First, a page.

Su: I don’t know why the U.S. is urging China, because China has been doing quite a lot, and we have good performances in terms of climate policy and actions. In the current five-year plan from 2006 to 2010, we have put in place a plan to lower energy intensity targets by 20 percent compared to year 2005 levels. We are in the process of formulating the next five-year plan. We already announced in Copenhagen that China is to lower its carbon emissions in relation to GDP by 40 to 45 percent by 2020. We’re going to incorporate those targets in our next five-year plans. We have been very active.

NJ: Is China doing more domestically than the U.S.?    

 

Su: Of course, we have been very active in this. But we recognize that the U.S. is doing quite a lot after President Obama took office. I’m not going to make that comparison. But I would emphasize that we are doing quite a lot.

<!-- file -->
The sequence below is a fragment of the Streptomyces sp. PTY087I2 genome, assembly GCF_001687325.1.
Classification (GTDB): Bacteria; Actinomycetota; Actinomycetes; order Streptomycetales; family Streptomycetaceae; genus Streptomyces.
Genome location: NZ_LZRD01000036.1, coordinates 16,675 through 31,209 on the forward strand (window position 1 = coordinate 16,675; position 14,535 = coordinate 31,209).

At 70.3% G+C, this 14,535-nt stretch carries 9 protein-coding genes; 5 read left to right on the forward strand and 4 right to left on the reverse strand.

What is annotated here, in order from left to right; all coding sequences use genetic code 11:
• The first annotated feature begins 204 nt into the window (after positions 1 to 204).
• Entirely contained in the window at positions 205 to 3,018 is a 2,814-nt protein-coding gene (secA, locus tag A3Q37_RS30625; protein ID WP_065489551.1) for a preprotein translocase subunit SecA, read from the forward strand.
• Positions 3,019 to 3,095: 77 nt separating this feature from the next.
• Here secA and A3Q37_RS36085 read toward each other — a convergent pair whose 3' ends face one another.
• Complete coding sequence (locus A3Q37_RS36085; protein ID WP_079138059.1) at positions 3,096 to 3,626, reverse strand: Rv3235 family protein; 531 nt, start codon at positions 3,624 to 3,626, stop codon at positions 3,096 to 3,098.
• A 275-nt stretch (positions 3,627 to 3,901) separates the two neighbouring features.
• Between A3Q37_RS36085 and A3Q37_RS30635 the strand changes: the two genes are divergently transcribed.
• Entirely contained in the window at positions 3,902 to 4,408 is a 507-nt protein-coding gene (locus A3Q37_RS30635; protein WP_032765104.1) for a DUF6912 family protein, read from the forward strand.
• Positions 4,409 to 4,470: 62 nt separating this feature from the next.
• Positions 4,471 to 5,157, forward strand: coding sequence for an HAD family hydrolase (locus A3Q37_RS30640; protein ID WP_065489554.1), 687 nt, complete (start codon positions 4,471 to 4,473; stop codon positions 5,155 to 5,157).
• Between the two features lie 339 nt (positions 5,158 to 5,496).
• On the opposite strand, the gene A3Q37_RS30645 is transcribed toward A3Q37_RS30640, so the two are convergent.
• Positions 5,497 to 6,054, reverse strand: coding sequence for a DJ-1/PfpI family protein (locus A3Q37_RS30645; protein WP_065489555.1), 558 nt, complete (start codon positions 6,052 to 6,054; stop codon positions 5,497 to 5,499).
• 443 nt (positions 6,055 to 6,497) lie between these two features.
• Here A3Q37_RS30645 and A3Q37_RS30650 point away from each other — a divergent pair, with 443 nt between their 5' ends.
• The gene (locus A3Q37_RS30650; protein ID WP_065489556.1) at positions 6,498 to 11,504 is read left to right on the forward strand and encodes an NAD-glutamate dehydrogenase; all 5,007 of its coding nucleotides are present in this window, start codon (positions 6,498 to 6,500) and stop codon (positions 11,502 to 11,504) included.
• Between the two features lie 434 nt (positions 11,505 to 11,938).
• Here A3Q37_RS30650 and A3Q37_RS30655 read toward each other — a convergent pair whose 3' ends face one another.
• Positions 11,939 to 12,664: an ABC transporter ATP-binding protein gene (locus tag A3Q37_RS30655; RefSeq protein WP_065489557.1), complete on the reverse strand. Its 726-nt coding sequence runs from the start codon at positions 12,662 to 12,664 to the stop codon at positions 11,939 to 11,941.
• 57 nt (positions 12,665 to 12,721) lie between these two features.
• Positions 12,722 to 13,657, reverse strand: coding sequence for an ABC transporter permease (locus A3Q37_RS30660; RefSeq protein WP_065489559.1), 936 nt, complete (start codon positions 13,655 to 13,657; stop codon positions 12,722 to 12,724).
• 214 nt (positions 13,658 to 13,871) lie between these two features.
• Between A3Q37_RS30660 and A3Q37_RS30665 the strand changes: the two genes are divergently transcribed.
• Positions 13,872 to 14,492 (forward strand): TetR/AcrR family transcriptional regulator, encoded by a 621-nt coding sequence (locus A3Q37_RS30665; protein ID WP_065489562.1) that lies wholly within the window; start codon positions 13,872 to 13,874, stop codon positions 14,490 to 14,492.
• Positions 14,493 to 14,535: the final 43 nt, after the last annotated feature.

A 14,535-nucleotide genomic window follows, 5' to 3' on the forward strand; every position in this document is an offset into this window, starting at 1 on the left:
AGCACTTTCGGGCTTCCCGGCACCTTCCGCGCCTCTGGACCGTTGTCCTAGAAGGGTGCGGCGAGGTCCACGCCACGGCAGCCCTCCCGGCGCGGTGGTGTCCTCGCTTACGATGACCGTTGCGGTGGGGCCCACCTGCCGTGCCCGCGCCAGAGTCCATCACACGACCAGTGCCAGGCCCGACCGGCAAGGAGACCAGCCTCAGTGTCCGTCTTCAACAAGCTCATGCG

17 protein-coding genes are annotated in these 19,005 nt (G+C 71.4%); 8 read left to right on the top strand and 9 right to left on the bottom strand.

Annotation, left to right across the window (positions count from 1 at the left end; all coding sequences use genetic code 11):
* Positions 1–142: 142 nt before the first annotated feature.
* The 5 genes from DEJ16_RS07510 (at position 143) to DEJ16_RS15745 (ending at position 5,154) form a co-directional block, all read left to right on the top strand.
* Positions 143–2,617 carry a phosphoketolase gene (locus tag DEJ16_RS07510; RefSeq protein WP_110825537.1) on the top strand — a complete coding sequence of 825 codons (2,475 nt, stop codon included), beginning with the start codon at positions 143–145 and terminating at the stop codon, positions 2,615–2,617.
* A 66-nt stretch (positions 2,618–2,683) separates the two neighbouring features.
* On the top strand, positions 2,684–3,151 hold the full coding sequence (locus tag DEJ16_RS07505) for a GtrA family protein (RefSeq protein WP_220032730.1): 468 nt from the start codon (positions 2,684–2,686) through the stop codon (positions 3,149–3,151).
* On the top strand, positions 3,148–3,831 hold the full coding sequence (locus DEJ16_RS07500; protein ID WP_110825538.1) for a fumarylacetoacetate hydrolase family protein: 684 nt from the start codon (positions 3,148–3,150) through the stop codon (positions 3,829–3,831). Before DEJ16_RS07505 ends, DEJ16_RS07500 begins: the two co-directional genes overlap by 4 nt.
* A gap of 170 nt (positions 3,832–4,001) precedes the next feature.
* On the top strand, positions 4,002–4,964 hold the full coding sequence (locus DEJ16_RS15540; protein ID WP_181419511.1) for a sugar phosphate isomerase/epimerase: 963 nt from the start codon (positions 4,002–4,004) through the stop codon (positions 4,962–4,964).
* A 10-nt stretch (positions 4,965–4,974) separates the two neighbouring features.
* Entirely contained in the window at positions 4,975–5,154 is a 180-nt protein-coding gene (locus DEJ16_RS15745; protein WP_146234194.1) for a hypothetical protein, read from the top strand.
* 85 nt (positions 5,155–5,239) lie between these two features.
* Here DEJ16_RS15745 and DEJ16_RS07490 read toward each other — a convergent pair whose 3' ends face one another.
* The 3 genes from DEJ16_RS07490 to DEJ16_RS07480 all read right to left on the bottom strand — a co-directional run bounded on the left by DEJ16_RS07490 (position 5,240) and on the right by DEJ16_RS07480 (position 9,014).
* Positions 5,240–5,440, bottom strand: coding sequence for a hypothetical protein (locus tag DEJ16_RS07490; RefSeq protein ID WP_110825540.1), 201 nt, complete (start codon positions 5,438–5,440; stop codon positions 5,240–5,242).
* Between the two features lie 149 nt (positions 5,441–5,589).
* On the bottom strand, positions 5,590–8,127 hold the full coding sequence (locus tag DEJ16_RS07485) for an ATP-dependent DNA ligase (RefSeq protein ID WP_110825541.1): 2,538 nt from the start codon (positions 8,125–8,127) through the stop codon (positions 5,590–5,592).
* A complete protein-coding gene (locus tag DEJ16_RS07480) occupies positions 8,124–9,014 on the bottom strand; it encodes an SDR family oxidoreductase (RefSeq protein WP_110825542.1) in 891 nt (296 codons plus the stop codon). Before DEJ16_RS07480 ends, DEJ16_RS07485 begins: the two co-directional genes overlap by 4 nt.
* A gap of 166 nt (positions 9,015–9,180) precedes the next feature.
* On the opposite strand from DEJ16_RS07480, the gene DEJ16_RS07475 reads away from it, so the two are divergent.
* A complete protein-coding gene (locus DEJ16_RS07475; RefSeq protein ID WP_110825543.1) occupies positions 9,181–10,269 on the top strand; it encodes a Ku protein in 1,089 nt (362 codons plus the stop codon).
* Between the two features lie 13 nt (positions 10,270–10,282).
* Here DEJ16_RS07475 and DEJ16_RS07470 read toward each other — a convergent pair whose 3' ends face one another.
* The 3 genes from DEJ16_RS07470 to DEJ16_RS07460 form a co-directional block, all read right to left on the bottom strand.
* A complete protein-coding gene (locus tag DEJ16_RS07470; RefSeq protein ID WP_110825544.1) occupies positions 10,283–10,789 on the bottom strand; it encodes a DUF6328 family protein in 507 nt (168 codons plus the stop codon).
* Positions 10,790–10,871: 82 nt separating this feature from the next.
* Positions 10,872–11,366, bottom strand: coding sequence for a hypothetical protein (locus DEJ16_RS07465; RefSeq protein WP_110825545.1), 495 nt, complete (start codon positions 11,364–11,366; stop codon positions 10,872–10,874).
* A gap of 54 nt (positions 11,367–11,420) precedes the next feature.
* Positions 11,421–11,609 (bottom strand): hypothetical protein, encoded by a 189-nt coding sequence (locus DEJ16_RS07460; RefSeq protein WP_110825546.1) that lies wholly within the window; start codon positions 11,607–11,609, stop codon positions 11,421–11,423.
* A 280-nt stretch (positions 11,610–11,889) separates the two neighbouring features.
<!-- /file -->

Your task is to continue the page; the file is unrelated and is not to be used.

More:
NJ: There is discussion that China’s next five-year plan [expected to be passed early next year] could include a carbon tax or cap-and-trade. What kinds of actions like this will we see coming from China in the next five years?

Su: We’ll be setting the targets early next year. The National People’s Congress will approve the next five-year plan. We would incorporate the targets by 2020. We will deploy a series of instruments from carbon policies, regulations, as well as market instruments, to achieve those targets. Of course the carbon tax issue as well as the carbon market—we’re exploring that to see what kind of role it could play in achieving the targets. We will have a combination of policies to achieve the targets, not just a tax or trade scheme.

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NJ: The government is exploring a carbon market or cap-and-trade system. What would be the economic advantages of that system for China?